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This page contains information regarding Star Trek: Discovery, and thus may contain spoilers.

For the New Frontier novel, please see Renaissance (novel).

The Renaissance was a cultural movement on Earth, a period that marked a resurgence of learning and educational reform from the 14th to 17th centuries.

The period preceding the Reniassance was known as the Dark Ages. The painter Giotto helped spark the Renaissance by creating the three-point perspective. (DIS: "Die Trying")

In 2269, two Italian Renaissance paintings were in the possession of Flint: Angel Playing the Violin and Angel with Lute, both by Melozzo da Forlí. (TOS: "Requiem for Methuselah")

In 2370, in describing the character of Prospero to Lieutenant Commander Data, Captain Jean-Luc Picard noted that "Shakespeare was witnessing the end of the Renaissance and the birth of the modern era, and Prospero finds himself in a world where his powers are no longer needed." (TNG: "Emergence")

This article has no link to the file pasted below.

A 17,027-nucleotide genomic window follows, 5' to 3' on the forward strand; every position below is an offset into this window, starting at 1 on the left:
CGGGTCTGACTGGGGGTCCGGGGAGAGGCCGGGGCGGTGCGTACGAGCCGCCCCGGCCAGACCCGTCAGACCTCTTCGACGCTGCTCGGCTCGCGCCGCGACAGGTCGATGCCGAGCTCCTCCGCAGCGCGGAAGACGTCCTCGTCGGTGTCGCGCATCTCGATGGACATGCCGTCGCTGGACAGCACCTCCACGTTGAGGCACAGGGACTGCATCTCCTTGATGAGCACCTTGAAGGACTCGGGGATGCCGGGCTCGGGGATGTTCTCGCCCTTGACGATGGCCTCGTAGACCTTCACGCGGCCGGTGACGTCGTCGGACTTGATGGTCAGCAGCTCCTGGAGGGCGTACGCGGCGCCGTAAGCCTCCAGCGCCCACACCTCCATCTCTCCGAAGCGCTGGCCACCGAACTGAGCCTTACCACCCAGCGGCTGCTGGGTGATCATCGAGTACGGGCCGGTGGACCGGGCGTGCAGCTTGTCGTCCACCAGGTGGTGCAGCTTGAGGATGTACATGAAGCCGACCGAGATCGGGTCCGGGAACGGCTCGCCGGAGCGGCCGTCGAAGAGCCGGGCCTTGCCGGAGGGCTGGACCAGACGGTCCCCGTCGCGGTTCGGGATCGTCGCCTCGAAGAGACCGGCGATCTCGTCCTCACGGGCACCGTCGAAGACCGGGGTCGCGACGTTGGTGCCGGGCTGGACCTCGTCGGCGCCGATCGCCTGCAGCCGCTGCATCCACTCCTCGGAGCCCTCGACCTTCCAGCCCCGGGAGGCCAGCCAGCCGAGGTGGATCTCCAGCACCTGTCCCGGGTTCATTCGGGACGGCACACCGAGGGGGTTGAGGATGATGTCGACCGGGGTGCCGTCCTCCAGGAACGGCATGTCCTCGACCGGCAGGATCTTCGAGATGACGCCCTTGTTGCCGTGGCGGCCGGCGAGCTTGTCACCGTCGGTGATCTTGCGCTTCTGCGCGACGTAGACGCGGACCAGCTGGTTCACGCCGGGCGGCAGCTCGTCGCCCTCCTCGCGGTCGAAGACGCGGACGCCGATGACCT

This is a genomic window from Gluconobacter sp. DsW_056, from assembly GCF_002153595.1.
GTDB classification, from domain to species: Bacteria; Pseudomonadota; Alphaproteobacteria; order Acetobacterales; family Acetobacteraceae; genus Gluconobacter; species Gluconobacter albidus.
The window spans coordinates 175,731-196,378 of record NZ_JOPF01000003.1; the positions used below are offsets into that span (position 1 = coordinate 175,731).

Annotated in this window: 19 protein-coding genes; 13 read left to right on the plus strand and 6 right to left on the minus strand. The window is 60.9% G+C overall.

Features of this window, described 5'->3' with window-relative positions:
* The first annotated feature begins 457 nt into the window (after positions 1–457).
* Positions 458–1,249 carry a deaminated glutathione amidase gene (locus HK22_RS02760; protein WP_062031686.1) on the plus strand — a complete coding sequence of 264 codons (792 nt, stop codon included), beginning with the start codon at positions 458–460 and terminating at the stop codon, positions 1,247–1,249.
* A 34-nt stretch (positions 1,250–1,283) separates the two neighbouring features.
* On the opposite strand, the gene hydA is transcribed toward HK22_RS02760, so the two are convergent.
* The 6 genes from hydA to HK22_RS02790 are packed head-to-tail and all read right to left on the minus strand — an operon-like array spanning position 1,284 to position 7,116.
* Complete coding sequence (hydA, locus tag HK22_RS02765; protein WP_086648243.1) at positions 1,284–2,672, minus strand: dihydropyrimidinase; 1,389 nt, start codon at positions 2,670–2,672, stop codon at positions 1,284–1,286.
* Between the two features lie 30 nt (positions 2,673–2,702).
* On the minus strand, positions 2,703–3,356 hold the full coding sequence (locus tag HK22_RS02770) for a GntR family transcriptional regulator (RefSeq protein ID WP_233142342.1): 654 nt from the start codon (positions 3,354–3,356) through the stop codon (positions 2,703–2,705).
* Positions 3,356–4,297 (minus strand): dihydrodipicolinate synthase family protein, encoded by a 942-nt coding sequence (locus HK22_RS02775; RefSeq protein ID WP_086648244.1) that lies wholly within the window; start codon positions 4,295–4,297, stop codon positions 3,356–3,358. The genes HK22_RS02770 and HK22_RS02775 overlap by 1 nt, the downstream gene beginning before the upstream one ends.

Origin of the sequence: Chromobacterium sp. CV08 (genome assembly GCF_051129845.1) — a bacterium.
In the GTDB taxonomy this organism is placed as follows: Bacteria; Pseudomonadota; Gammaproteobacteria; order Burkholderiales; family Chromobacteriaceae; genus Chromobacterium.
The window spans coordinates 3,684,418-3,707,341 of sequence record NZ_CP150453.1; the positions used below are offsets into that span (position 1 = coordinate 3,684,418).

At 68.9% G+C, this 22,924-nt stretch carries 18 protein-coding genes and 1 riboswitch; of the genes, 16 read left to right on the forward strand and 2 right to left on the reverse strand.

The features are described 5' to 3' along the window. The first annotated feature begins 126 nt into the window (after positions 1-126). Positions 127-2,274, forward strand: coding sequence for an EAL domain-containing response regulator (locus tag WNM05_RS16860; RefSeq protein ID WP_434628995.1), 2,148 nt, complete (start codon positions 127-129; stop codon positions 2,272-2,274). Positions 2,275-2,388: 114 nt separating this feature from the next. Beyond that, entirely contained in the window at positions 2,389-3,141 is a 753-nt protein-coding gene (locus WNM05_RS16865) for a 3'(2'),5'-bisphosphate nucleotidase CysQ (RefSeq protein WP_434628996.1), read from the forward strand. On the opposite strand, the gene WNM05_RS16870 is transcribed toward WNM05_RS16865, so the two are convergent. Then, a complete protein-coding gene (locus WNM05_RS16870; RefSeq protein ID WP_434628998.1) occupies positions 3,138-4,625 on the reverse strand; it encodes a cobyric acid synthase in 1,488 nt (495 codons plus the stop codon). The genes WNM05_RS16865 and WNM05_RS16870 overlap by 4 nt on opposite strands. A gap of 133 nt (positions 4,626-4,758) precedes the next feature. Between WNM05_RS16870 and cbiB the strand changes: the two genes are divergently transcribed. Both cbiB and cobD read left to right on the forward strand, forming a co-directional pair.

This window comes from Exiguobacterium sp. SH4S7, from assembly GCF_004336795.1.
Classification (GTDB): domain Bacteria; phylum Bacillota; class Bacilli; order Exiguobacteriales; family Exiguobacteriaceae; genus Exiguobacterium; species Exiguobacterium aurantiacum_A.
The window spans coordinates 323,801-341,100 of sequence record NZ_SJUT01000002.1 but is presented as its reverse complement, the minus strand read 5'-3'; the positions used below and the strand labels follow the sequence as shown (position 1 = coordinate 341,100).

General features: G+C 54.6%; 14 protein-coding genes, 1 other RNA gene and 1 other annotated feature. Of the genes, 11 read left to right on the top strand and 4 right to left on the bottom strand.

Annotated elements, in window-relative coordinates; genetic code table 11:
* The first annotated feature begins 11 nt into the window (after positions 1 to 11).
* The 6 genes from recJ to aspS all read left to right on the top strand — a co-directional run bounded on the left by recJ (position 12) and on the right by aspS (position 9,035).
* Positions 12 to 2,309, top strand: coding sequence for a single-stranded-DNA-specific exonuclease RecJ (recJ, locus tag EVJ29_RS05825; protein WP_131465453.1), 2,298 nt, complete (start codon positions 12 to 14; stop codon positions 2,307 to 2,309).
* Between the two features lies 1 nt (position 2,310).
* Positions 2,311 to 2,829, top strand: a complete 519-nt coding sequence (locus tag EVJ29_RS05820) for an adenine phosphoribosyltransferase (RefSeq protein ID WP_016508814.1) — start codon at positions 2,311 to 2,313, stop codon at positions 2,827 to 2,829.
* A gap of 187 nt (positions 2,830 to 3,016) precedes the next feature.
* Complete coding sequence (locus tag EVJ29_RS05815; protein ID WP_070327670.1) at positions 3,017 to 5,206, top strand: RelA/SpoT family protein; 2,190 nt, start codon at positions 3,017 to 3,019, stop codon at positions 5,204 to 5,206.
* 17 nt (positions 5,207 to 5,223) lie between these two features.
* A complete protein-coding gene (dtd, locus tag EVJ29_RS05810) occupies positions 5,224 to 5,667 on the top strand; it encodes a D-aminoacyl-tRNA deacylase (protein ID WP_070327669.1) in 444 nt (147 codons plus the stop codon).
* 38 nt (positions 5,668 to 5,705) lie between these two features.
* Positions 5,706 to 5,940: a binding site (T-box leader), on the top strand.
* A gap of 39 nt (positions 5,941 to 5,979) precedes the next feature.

The term "Renaissance man" was sometimes used to describe a great thinker with a large body of knowledge. In 2374, when Lieutenant Commander Tuvok expressed his appreciation at the detail of the maps created by a holographic recreation of Leonardo da Vinci, Captain Kathryn Janeway explained "He was a Renaissance man, Tuvok. Interpreted, reinterpreted, deconstructed, fantasized about all through history." Later, as Janeway and the hologram prepared to take flight in a revised version of his glider, he commented "When Petrarch climbed Mont Ventoux and saw all Europe below him he knew he was witnessing the birth of a new age. He was witnessing the Renaissance. The rebirth of our world! So, Catarina, at this summit here, you and I will be reborn. Reborn, with wings!" (VOY: "Concerning Flight")

In the story outline for TOS: "The Cage", one of the episode's many illusory scenes was to have been in Renaissance Venice, featuring "a palace at the edge of the old city's central piazza." (The Making of Star Trek, p. 53)

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